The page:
The Ticket (2016)

  • Time: 97 min
  • Genre: Drama
  • Director: Ido Fluk
  • Cast: Dan Stevens, Malin Akerman, Oliver Platt, Kerry Bishé


A blind man who regains his vision finds himself becoming metaphorically blinded by his obsession for the superficial.


  • The Ticket, the compelling sophomore effort from Ido Fluk, unfolds as a modern-day parable of a man who suddenly finds himself in fortune’s favour only to abandon the satisfactions of his seemingly simple life for irresistible temptations. A visually engaging and psychologically intriguing, if a bit ploddingly placed, the film serves as a rich showcase for former Downton Abbey star Dan Stevens, who has had quite the year with the commercial success of Beauty and the Beast and the critical hosannas of FX’s Legion.

    The Ticket begins in near darkness, shards of hazy light blotting the screen, never quite coming into focus as James (Steven) and his wife Samantha (Malin Akerman) softly murmur to one another. Their warm and affectionate voices make clear that they, along with young son Jonah (Skylar Gaertner), are a blessed family. Despite being blind since youth, James’ gratitude for his life is abundant as evidenced by his daily prayer: “I am deeply satisfied with life and everything in it, I live for today and enjoy what I do.”

    One day, he awakens to discover that his sight has returned. There’s a scientific explanation – the pituitary tumour that has been pressing against his optic nerve has shrunk – but one may as well call it a miracle. Or is it a curse? With sight comes dissatisfaction and craving as James begins to realise the limitations of his previous life. Soon he’s outgrowing his job as a telemarketer, his blind best friend and co-worker (Oliver Platt), and his wife as he becomes the golden boy at his real estate company and takes on sexy colleague Jessica (Kerry Bishé) as his lover. Stevens navigates the inescapably abrupt character shift with deftness, filling in the blanks of Fluk and co-writer Sharon Mashihi’s screenplay with strong yet subtle character work.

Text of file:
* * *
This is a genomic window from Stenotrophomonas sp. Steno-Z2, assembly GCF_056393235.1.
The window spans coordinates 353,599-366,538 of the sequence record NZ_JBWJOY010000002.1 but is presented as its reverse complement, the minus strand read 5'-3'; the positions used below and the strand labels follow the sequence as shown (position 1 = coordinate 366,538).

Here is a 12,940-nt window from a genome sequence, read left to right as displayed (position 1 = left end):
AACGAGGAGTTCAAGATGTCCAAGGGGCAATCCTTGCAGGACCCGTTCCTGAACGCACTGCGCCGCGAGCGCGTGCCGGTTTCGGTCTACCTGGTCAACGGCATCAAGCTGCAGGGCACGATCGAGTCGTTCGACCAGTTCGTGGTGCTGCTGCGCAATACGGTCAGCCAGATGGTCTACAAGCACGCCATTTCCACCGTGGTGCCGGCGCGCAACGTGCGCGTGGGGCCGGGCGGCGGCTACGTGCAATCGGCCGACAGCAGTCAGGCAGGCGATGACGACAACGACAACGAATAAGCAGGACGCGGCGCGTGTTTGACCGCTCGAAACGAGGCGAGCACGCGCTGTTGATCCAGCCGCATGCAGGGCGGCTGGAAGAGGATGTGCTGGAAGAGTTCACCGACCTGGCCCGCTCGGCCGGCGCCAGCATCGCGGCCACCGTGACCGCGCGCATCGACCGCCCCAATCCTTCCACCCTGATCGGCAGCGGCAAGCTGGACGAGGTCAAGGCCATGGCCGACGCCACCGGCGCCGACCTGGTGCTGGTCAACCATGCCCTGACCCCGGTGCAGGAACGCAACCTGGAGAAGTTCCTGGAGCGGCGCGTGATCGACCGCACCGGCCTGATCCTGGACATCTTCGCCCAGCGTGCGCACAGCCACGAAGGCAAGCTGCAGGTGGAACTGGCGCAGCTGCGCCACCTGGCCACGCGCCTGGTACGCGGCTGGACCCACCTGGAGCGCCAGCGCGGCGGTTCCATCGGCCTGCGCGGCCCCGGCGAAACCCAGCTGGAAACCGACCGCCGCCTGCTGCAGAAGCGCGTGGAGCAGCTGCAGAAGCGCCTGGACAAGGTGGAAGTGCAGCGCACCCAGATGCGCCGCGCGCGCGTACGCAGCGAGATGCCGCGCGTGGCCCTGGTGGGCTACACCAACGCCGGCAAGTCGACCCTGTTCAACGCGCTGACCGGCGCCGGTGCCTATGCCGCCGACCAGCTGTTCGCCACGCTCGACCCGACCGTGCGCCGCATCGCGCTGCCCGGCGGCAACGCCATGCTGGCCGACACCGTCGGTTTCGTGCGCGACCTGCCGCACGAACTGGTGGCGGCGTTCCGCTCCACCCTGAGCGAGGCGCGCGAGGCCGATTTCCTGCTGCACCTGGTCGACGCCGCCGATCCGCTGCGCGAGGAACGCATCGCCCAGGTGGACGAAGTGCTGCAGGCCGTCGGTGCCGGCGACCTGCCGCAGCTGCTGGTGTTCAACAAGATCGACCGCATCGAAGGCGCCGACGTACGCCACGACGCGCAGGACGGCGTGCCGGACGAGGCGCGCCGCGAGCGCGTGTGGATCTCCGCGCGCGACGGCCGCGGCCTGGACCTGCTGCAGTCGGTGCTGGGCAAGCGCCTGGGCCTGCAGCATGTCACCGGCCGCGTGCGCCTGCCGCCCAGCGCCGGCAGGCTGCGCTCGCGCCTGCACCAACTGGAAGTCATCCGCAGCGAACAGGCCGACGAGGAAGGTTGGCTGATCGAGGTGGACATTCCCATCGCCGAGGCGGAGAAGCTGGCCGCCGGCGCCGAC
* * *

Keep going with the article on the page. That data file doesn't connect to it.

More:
Equally fine is Akerman, whose character arc is arguably the more intriguing of the two. In many respects, she intuits how his regained sight may be problematic from the start. Watch her initial reaction again once James reveals he’s able to see – it’s not shock borne out of surprise, it’s shock borne out of horror because, as he later understands, she liked that he was blind because she could take care of him. Part of it may stem from the way she views herself – she keeps her body hidden from him when she changes, she jokingly frets that she’ll have to put a little more effort in how she looks – part of it may be that she’s so used to looking after him and dealing with every aspect of their lives. Fluk demonises neither husband nor wife – it’s clear from the last dance they share that they are still deeply in love with one another but they simply cannot overcome this change in their marriage.

    Danny Bensi and Saunder Jurriaans’s sinister yet wistful score understands the couple’s dilemma as much as it foretells the darker turns James’ life takes. Cinematographer Zachary Galler provides alternately warm and distancing visuals, a dichotomy that ultimately prevents the film from being wholly satisfying. Despite the excellent effort from Stevens and the rest of the cast, there’s a coldness, a formality to the proceedings that prevents one from fully connecting with the film.